The earliest use of the river for industrial purposes occurred in 1703 when Benjamin Church established a grist mill with a small dam just west of what is now South Main Street. In the years that followed, several other small mills would be established along the "Fall River", including fulling and saw mills. Later on, another grist mill was established to the east of Main Street, with a small dam about two feet high. In 1813, when the Troy Cotton & Woolen Company was established at this same site, the old dam was demolished and replace with a new dam three feet high. In 1826, several mill owners established the Watuppa Reservoir Company and obtained permission to raise the Troy Dam an additional two feet, impounding a much larger area of water stretching all the way to the South Watuppa Pond. This portion of the Quequechan River became known as the "mill pond". The Watuppa Reservoir Company was required to pay damages to the landowners behind the dam whose properties were flooded. The damming also created several small islands within the pond. The original members of the Watuppa Reservoir Company were David Anthony, Nathaniel B. Borden, Oliver Chace and Bradford Durfee.[7]

Until 1862, nearly the entire eastern "mill pond" portion of the river was located in what was then part of Rhode Island, as the state line cut diagonally through the area from Mount Hope Bay to North Watuppa Pond. The steep western portion of the river was located entirely within Massachusetts. Prior to the Civil War, the entire eastern portion of the river remained fairly rural.

By the late 1840s the water power potential of the "Fall River" had been maximized. In 1849, the Wamsutta Steam Woolen Mill was the first establishment to be erected "above the falls".[8] It was built on what was called Wardrope's Island. In 1859, the Union Mills was built further upstream along Pleasant Street, on the north bank of the river. These steam mills, and the many others that followed would rely on the river to provide a source of cool water for operation of their steam engines. The mills also used water for various processes involved in the manufacture of textiles. Hot, and used water was later returned directly to the river.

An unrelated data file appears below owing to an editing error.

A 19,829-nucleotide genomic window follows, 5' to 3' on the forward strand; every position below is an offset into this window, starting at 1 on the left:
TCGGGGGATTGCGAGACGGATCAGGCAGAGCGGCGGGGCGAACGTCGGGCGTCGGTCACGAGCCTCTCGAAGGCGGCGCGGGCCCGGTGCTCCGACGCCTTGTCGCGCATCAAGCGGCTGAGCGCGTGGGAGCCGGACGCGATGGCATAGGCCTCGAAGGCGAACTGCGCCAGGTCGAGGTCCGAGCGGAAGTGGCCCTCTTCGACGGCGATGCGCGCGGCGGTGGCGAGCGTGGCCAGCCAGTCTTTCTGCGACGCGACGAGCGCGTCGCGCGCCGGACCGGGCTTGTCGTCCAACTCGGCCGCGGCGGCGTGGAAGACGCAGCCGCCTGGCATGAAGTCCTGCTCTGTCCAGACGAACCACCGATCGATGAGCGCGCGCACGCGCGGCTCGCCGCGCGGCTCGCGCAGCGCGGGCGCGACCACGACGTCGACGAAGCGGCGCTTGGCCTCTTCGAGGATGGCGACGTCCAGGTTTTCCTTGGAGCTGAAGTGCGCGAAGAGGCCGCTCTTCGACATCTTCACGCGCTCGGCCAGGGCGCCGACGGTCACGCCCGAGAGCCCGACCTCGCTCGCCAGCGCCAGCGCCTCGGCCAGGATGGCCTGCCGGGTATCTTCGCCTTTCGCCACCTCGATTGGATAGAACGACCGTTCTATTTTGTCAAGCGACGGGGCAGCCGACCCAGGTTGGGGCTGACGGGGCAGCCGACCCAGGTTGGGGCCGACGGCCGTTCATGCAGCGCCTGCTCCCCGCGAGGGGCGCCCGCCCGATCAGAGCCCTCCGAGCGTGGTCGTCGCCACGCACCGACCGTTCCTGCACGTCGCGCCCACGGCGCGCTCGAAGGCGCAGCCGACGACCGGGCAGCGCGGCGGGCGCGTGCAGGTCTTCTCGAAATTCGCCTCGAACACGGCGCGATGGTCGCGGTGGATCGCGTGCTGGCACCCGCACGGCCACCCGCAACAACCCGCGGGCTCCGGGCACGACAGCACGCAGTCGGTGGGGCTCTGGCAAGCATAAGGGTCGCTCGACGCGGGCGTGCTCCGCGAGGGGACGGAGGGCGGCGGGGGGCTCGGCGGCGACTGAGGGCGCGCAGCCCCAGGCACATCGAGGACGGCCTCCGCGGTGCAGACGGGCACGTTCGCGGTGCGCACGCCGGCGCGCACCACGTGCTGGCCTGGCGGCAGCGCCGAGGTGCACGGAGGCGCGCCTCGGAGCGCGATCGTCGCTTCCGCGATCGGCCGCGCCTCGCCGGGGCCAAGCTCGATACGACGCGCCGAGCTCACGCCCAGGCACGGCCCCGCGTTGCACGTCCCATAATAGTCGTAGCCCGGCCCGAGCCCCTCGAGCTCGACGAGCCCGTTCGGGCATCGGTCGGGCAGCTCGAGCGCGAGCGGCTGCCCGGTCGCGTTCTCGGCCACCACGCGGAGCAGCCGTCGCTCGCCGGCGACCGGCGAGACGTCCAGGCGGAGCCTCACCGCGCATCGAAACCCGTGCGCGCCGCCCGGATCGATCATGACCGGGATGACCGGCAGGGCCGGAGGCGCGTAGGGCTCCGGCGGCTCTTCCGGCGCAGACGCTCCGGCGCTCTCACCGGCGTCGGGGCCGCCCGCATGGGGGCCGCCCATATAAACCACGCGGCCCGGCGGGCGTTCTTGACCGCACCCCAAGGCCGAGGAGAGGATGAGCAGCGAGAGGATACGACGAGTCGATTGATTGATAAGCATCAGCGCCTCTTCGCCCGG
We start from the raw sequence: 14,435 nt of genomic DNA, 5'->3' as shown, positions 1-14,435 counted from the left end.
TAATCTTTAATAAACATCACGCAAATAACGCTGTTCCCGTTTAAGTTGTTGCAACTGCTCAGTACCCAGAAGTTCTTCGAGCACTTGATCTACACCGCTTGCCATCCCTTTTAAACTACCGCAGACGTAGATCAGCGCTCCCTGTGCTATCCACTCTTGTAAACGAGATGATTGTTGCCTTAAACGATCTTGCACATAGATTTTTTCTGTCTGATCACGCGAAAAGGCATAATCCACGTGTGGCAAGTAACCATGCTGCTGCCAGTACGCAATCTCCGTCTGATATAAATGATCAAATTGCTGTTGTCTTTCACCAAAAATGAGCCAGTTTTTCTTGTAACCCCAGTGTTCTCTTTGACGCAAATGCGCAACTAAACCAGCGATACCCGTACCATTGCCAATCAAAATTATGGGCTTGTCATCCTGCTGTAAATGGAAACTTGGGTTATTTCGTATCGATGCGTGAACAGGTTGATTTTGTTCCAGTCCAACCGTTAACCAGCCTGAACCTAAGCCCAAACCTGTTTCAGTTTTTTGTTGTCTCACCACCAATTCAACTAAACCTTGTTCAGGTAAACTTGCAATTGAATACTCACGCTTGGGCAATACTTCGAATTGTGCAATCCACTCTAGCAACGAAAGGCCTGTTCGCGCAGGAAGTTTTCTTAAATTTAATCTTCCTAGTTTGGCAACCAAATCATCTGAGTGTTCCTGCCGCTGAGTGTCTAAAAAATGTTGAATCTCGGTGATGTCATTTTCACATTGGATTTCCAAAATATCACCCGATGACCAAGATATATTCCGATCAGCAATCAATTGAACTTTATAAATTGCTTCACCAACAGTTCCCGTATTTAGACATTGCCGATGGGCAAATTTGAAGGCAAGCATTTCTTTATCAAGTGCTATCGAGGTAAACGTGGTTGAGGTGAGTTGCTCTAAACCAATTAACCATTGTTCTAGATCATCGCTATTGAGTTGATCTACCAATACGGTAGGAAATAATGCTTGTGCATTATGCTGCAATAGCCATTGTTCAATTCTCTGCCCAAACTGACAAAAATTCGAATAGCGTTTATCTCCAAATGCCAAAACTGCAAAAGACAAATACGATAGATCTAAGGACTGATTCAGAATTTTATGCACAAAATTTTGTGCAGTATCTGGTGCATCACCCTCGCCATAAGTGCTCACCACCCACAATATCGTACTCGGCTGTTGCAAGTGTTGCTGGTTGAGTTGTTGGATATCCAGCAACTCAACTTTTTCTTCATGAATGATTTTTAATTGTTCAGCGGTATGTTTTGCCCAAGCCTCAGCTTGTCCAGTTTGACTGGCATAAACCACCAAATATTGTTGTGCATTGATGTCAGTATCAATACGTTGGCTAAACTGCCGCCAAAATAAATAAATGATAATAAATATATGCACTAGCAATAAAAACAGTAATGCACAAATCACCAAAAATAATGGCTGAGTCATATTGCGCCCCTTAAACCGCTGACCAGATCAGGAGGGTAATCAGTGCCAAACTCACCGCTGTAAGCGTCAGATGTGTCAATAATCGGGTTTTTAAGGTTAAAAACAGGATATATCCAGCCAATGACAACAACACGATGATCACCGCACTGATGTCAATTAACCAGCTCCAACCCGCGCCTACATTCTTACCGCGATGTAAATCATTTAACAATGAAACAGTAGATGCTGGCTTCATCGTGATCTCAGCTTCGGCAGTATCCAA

In the years following the Civil War, with both sides of the river, and both Watuppa Ponds entirely within Massachusetts, there would be a remarkable expansion of the cotton textile industry within Fall River. Between 1865 and 1869, several new mills were constructed on the river's north bank, including the Durfee Mills, the Merchants Mill, and the second Union Mill. During this same period, on the south bank of the river, new mills included the Tecumseh, Robeson and the Davol Mills. Then, between 1870 and 1873, an even more remarkable expansion took place within the city. Twenty-two new corporations were formed, building dozens of new mills, many within the Quequechan River valley. Many areas along the river were filled in to create new land for development.

The 1870s would also mark the rapid development of the eastern part of the city, which became known as Flint Village. In 1875, the Fall River Railroad was built to provide a rail connection with New Bedford. The railroad passed through the "Narrows" located between the North and South Watuppa Ponds, and over the shallow "mill pond" to Watuppa Station located at Plymouth Avenue.

By the 1880s the quality of the water in the Quequechan River became a problem. During periods of low water, the extensive area of "flats" became covered in a putrid muck consisting of industrial and human waste and various other garbage. Mills were often forced to shut down during dry periods for lack of cool, clear water to operate with. The city hired experts and various proposals were made over the years to fix the problem, but no action was taken. Finally, 30 years later after the problems of pollution in 1883 were first recognized and begun to be taken seriously, in 1913 the State Legislature established the Watuppa Ponds and Quequechan River Commission to investigate and finally find a solution to the problems. In 1915, Boston consulting civil engineers Fay, Spofford and Thorndike provided a lengthy report and designs to provide a permanent solution both the quality and quantity of water within the Quequechan River.[6] The consultant's solution called for a three-compartment conduit with a lower level to carry sanitary sewer flows away from the river and toward Mount Hope Bay, a middle level to provide the mills with cool, clean water, and an upper level to carry hot water from the mills back to South Watuppa Pond for eventual reuse.[5][7]